BEIJING:  Alibaba is extending its service offer to support China’s primary care system, and using its immense reach to solve resource inequality between regions and bring a new standard of care through online doctor consultations.

Alibaba Group, the New York-listed company with particular interests in e-commerce and payments technology, is rolling out a 24-hour medicine delivery service and online medical consultations. The South China Morning Post, which reported the news (and is owned by Alibaba), said the move was part of the company’s online-to-offline New Retail Strategy.

The New Retail Strategy aims to integrate online and offline shopping experiences seamlessly. Its first iteration was through the Hema supermarkets, which the company released in 2015. Customers are able to eat in-store, order groceries for home delivery, and do regular shopping, all through an Alipay-connected app. The company’s proprietary payment technology enjoys a national market share of 54%, according to an FT report from July.

Health is the latest element of the company’s offer to become part of the strategy. The feature will live on the company’s Taobao Marketplace platform and will allow users to search for advice or medication through the search function. Searching “need medicine urgently,” (jiyongyao in Mandarin), takes users to a medical landing page with options to buy over-the-counter drugs, or to access medical advice. Any medical orders placed will arrive within 30 minutes during the day, and an hour if ordered at night. Deliveries will begin in Hangzhou, where Alibaba is headquartered.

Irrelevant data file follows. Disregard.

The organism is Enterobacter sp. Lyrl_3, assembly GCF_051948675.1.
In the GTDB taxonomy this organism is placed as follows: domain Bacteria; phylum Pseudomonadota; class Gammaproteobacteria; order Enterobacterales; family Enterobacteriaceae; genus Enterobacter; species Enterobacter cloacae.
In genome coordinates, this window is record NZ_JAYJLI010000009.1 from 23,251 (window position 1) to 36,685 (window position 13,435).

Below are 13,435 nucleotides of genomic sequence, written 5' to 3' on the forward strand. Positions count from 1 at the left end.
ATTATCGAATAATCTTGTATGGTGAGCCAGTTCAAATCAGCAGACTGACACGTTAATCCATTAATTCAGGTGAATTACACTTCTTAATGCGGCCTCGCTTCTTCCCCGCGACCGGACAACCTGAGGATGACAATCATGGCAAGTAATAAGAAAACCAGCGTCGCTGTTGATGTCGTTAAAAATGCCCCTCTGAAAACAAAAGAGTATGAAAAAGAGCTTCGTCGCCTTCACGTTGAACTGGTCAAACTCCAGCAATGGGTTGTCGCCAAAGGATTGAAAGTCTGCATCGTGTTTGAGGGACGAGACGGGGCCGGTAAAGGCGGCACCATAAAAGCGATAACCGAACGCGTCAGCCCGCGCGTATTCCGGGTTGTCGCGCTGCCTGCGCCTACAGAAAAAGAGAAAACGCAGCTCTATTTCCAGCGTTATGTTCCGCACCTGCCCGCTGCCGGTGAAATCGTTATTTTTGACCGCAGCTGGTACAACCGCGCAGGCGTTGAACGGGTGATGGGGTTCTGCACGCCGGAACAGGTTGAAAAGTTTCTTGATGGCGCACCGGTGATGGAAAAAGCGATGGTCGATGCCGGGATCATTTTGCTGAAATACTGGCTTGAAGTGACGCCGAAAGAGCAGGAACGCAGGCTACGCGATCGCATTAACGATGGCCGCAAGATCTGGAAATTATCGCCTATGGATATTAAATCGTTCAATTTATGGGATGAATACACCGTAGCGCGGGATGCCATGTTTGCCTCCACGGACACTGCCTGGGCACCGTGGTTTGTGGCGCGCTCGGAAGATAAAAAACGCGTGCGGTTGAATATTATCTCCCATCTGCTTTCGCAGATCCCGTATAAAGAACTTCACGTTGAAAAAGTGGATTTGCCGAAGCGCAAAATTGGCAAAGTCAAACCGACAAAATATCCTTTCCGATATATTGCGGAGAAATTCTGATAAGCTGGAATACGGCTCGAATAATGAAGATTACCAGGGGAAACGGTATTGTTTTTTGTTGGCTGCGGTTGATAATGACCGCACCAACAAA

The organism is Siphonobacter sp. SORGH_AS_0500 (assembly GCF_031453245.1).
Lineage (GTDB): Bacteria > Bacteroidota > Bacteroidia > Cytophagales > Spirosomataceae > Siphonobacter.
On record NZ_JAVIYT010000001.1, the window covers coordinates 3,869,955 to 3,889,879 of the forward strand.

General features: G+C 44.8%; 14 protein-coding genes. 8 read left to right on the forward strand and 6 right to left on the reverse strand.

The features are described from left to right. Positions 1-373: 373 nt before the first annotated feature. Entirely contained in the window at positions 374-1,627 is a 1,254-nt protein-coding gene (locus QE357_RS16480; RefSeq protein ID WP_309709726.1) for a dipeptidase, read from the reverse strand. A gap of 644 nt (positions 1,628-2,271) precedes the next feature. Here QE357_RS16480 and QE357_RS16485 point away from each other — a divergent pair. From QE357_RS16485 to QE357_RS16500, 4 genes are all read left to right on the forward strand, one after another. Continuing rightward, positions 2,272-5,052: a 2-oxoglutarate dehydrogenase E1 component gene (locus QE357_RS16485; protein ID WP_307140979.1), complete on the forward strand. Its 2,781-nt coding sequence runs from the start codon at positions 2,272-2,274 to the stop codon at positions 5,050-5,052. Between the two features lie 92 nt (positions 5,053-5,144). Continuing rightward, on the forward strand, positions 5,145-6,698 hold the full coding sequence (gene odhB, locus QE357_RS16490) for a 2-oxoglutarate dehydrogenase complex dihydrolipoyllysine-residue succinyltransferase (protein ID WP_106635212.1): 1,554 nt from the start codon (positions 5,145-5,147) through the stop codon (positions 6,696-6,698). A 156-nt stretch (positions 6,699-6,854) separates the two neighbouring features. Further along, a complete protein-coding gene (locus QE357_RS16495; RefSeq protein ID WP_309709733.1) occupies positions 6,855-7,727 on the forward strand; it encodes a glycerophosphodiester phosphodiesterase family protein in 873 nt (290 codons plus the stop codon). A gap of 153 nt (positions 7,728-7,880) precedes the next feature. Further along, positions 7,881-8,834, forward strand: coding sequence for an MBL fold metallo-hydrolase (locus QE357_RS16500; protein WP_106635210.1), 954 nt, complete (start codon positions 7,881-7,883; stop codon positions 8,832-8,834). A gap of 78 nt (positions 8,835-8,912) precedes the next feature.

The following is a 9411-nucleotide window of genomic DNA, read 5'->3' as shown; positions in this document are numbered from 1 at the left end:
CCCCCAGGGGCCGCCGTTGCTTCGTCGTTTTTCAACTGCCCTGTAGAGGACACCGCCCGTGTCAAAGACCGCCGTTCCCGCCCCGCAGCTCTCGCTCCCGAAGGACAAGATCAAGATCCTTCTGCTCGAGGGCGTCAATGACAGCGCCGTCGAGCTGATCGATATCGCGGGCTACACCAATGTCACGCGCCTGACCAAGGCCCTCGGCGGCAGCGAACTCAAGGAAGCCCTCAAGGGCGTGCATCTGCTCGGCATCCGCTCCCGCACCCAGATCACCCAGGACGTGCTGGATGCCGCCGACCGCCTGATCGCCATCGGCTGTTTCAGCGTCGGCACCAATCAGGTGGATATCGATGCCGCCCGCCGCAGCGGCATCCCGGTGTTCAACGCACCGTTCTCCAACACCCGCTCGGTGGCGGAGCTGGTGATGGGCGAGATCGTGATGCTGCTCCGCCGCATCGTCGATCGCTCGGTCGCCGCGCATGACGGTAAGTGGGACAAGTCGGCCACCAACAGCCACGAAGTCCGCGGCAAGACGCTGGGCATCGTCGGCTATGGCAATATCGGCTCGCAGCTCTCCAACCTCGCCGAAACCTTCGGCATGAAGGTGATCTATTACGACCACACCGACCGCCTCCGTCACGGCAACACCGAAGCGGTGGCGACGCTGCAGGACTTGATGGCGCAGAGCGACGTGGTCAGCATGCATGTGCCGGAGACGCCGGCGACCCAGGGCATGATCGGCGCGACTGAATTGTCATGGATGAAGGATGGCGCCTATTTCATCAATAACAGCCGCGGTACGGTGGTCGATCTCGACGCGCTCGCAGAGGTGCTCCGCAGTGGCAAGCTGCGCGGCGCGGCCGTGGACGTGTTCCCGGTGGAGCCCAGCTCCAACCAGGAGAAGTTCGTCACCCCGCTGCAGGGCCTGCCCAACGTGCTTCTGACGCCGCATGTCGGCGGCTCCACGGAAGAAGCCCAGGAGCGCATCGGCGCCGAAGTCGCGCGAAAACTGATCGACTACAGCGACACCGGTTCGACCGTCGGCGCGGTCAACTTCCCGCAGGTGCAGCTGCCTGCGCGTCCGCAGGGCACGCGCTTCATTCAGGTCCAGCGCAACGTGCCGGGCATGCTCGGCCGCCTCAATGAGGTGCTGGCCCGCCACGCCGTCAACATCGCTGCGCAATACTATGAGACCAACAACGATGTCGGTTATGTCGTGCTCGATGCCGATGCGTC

The move to health is timely. Just weeks ago, Tencent announced Tencent Doctorwork, a merger with a health network startup called Trusted Doctors. The WeChat owner hopes to carve out a serious niche in the online and offline healthcare spaces. There is a significant opportunity for a private company to move into primary care, as China has seen an increase of chronic diseases, while the country also suffers from a shortage of doctors (2.22:1000) relative to the international average (3.19:1000).

Last year, Alibaba showed that it was making a move toward the online health insurance space by offering Alipay users an incremental insurance pot that accrues with each payment made on the service. Gaining a foothold in China’s online health insurance market means a stake in a market forecast to be worth as much as 5 trillion RMB by 2020.

Around the same time, CNBC reported that another e-commerce giant, Amazon, had begun hiring for its Professional Healthcare Program, in a response to the increase in high-deductible plans and a trend toward US consumers paying for healthcare.

Sourced from, Financial Times, EY, CNBC; additional content by WARC staff